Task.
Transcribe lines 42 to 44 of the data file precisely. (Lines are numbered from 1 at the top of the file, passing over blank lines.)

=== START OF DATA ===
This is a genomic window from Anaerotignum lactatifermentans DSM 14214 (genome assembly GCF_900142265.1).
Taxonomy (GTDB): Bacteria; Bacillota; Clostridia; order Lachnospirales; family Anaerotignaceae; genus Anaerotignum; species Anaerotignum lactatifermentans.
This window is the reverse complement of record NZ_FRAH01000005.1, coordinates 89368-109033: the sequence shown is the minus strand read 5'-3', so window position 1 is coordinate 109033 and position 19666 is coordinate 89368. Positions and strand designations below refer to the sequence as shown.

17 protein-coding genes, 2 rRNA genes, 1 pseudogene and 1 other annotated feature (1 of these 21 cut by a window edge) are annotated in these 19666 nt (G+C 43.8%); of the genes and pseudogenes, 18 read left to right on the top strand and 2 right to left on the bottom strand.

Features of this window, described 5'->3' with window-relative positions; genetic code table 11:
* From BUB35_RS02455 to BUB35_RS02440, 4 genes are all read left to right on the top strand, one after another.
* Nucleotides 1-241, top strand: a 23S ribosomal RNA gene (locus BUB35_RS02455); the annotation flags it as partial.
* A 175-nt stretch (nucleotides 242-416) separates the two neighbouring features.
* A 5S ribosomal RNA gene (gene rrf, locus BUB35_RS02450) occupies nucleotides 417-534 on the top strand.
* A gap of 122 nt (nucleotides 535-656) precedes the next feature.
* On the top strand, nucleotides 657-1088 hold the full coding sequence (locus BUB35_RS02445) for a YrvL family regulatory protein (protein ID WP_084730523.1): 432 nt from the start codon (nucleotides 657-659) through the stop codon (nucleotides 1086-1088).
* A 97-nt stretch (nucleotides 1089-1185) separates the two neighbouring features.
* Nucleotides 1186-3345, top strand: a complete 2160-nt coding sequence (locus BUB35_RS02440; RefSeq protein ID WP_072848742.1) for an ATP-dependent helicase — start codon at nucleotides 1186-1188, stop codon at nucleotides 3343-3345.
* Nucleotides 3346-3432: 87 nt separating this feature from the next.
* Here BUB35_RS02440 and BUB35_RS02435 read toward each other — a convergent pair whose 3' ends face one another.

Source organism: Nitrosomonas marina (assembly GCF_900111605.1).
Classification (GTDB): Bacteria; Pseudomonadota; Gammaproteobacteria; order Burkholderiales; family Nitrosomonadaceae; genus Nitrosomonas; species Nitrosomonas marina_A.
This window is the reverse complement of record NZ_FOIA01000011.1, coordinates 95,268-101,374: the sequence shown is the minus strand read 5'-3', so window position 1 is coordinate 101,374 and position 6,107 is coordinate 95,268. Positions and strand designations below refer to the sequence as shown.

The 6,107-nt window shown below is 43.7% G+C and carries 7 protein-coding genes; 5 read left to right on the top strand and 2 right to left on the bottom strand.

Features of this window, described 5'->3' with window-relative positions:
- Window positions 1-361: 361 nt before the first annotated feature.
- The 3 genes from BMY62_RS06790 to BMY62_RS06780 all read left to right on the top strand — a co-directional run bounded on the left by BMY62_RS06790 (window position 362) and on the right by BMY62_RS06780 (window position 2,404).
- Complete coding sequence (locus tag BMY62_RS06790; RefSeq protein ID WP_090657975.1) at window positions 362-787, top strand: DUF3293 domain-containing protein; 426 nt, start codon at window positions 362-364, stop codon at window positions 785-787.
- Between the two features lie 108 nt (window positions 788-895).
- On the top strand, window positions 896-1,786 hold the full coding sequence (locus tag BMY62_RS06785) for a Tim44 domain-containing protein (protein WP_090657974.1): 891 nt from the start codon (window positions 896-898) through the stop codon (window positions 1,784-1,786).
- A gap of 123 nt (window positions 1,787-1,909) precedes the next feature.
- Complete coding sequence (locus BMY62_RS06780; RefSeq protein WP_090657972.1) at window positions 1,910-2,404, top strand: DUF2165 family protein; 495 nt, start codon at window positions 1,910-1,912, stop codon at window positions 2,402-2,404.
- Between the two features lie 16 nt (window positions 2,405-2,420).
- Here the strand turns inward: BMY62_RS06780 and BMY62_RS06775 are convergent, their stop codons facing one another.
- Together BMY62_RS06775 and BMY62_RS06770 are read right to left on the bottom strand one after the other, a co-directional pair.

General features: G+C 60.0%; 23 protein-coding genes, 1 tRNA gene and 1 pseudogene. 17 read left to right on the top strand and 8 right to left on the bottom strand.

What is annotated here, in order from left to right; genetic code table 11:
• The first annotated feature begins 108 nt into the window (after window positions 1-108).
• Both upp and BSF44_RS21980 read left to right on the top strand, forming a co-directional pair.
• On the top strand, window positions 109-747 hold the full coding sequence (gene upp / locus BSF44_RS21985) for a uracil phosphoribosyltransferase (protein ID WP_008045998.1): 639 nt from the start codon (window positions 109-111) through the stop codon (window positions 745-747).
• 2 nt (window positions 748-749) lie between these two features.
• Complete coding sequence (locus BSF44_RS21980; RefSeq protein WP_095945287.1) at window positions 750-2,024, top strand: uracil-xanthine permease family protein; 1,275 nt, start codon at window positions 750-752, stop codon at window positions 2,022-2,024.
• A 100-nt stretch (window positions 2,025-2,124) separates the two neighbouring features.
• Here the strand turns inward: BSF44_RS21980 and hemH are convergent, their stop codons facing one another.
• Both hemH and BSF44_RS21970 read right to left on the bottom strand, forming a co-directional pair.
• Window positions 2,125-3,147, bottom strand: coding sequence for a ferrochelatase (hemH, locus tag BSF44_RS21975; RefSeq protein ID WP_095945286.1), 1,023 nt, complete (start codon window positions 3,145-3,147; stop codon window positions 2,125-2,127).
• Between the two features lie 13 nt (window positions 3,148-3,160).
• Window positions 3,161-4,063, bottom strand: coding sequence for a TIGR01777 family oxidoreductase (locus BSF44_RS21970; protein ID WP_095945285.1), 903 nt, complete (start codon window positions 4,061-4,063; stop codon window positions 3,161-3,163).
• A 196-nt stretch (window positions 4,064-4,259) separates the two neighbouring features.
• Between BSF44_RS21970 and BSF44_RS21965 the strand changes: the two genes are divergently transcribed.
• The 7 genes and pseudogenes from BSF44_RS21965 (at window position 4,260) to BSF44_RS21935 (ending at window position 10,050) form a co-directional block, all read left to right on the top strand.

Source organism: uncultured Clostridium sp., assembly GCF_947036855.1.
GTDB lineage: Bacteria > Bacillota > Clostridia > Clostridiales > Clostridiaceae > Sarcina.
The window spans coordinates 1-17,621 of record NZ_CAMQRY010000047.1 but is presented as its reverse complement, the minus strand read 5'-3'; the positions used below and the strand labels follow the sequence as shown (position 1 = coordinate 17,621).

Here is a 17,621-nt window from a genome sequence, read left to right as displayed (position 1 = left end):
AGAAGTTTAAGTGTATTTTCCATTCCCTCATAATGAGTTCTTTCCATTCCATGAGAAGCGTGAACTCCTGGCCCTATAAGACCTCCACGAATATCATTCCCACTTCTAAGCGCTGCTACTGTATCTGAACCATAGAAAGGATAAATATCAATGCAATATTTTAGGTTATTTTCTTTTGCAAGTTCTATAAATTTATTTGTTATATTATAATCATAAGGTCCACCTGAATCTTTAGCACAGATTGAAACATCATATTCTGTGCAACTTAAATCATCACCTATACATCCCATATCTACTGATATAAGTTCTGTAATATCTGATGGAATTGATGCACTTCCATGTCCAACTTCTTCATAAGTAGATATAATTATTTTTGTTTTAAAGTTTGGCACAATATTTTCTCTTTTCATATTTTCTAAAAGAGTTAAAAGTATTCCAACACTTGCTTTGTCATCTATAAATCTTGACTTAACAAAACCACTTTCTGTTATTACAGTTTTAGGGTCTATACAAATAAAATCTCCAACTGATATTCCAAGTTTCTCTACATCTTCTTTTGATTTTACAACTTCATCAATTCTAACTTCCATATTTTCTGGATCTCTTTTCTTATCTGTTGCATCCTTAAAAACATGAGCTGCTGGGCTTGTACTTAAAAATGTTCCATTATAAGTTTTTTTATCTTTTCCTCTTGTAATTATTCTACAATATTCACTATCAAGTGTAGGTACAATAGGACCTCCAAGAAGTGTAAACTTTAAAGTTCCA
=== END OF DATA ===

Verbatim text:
• Between the two features lie 13 nt (window positions 3,148-3,160).
• Window positions 3,161-4,063, bottom strand: coding sequence for a TIGR01777 family oxidoreductase (locus BSF44_RS21970; protein ID WP_095945285.1), 903 nt, complete (start codon window positions 4,061-4,063; stop codon window positions 3,161-3,163).
• A 196-nt stretch (window positions 4,064-4,259) separates the two neighbouring features.